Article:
April 20, 2014

Riding Shotgun with the Pistol

COLUMBIA, MO - SEPTEMBER 13:  Quarterback Colin Kaepernick #10 of the Nevada Wolf Pack rolls out during the first half of the game against the Missouri Tigers on September 13, 2008 at Memorial Stadium in Columbia, Missouri.  (Photo by Jamie Squire/Getty Images)

Colin Kaepernick. The Pistol Offense has made him an exciting, prolific quarterback and star at Nevada for the Wolfpack. Two years ago, I listed him as one of the Top Returning quarterbacks, and he did not disappoint. In the past two years, Kaepernick has passed for 4,901 yards and rushed for 2,313 more. He passed for 42 touchdowns and rushed for 33, a mind-boggling 75 touchdowns in two years. Don’t forget the touchdown reception he had. . . make that 76 touchdowns.

What do we make of this offense? The Pistol is an offense where the quarterback lines up four yards behind the center, not as far as a shotgun, and the running back lines up behind the quarterback. It is the best of a shotgun and an I-formation. The results are quite extraordinary in terms of being prolific.

Kaepernick is the ultimate athlete to play the position. He stands at 6-foot-6 and is only 215 pounds and is as quick and fast as any QB in the country. He is also fairly accurate making him a good dual-threat quarterback.

However, the fact remains that the Pistol has become more than a fascination. The Chris Ault developed offense is now being used by other teams. As the influences spread, so will uses of the offense. For instance, former Wolfpack Offensive Coordinator Chris Klenakis moved to Arkansas to be the Offensive Line coach. In the Spring, Klenakis installed the Pistol formation for the Razorbacks.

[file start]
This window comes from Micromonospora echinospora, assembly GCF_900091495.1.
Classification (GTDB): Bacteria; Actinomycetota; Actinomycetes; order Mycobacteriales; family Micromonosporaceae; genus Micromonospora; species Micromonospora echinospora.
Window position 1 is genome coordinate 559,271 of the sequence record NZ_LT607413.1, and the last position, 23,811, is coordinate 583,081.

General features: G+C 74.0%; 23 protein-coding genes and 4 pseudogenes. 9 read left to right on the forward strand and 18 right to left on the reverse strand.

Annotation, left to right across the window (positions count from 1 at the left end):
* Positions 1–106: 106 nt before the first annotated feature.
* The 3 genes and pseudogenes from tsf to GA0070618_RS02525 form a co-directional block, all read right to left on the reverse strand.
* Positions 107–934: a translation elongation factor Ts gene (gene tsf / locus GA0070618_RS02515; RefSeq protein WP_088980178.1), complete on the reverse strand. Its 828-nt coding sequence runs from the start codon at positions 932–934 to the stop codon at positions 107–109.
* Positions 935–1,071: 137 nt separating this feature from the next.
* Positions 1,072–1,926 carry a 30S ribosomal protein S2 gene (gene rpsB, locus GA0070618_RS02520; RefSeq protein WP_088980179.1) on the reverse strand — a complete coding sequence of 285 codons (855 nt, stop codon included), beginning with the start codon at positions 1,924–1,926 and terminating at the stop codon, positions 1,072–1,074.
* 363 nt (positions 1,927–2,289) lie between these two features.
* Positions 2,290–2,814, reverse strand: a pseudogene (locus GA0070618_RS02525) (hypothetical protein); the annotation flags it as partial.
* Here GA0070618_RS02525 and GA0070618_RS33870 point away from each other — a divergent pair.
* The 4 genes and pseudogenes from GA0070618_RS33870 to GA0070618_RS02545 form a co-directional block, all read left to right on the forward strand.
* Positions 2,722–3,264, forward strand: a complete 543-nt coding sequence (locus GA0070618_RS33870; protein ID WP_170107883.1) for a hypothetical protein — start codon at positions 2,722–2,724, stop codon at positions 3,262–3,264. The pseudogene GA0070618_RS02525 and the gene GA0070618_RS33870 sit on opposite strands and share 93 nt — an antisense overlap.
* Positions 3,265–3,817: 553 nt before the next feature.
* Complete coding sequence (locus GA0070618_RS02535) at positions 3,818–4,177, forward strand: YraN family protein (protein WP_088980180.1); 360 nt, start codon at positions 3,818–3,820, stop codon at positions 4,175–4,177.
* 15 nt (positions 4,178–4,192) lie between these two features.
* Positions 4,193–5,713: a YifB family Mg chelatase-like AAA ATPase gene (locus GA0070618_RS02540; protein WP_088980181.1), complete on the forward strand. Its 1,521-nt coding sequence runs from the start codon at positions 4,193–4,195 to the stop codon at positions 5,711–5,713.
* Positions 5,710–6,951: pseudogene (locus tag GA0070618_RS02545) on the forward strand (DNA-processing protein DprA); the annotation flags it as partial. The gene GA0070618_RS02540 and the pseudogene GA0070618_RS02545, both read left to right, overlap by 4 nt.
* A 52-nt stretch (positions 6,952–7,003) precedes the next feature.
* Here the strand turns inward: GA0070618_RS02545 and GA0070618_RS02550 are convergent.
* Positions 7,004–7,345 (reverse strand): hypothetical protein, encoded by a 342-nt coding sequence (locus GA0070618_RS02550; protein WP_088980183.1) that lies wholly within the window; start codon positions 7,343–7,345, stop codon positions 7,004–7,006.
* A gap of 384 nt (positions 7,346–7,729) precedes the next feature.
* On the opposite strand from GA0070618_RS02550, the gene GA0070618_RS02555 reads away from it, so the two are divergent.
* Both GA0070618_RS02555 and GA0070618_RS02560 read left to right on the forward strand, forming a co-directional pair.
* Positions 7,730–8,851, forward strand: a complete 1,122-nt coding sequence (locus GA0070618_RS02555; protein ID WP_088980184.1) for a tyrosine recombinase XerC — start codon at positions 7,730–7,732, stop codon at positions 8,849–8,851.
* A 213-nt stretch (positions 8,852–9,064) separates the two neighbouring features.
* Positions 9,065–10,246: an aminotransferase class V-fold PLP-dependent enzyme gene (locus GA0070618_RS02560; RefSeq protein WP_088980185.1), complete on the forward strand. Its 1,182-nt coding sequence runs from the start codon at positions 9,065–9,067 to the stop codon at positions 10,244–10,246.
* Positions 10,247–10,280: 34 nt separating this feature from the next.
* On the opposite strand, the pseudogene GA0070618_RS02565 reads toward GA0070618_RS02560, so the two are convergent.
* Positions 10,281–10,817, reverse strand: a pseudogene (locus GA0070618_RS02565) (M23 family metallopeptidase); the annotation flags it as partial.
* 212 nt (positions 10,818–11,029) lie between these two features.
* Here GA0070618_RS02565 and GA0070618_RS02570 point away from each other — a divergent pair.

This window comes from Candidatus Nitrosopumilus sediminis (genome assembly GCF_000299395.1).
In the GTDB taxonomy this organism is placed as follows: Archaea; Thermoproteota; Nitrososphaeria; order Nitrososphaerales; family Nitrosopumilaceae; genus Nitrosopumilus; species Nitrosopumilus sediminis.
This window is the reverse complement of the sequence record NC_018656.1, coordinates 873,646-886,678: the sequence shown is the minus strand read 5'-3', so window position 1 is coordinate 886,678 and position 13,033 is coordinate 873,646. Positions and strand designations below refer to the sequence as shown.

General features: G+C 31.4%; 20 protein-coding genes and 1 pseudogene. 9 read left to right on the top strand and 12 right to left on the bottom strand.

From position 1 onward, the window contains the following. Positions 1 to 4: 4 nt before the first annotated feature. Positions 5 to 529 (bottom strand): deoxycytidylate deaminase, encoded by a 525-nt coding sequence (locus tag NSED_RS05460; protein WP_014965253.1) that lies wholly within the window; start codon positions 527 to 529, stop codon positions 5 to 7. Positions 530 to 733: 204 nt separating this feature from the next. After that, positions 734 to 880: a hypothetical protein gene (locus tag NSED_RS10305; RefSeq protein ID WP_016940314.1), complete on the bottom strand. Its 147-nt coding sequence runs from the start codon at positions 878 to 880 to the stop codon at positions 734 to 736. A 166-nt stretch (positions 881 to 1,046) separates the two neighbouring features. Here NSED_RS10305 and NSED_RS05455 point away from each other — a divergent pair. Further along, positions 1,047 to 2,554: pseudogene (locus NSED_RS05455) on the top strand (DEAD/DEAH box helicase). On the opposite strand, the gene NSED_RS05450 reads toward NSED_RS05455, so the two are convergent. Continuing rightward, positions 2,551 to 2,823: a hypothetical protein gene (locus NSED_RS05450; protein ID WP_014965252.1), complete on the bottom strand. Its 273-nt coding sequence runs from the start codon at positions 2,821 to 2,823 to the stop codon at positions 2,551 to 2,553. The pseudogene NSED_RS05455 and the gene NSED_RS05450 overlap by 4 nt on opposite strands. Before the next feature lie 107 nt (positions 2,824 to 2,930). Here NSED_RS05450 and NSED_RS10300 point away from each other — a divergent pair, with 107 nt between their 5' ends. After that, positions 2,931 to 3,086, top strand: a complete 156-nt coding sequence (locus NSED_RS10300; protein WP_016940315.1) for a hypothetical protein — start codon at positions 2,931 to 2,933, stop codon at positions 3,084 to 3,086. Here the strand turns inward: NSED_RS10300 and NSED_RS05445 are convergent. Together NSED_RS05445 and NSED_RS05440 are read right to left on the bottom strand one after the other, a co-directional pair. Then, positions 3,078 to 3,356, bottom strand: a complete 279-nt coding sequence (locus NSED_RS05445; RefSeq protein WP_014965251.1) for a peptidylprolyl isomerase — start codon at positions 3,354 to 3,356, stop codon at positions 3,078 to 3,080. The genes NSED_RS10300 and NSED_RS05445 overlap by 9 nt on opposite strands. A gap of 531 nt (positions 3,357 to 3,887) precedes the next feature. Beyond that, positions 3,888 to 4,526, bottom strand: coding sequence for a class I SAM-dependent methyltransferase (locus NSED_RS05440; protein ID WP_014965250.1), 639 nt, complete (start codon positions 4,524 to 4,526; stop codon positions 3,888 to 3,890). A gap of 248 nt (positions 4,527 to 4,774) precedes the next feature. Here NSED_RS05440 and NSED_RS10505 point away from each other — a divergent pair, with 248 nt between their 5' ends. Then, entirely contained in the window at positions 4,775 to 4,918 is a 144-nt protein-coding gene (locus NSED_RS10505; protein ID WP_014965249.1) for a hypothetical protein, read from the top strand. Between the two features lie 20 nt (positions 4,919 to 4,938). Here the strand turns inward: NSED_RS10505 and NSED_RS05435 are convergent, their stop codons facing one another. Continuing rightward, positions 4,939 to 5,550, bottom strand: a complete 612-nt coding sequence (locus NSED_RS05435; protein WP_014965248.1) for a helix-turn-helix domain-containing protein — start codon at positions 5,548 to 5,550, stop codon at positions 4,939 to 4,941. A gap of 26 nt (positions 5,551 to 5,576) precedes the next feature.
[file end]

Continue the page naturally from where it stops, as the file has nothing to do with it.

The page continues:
UCLA has also become a new user of the Pistol.  I guess Rick Neuheisel has decided he needs some extra help, and Norm Chow is one of the great innovators of college football offenses.

Indiana installed the Pistol a year ago to help lead them to one of their best seasons in a while.  Will any other teams install the Pistol in either a formation role or as their bread-and-butter? Time remains to be seen, but according to the Wikipedia article, there are several that have experimented or use it already including some teams in the NFL.

One can definitely debate whether or not the offense is a formation or a base-offense , but one thing remains, with Kaepernick running the offense, it can be very explosive.

What do you think?  Are there any teams you would like to see give the Pistol a try?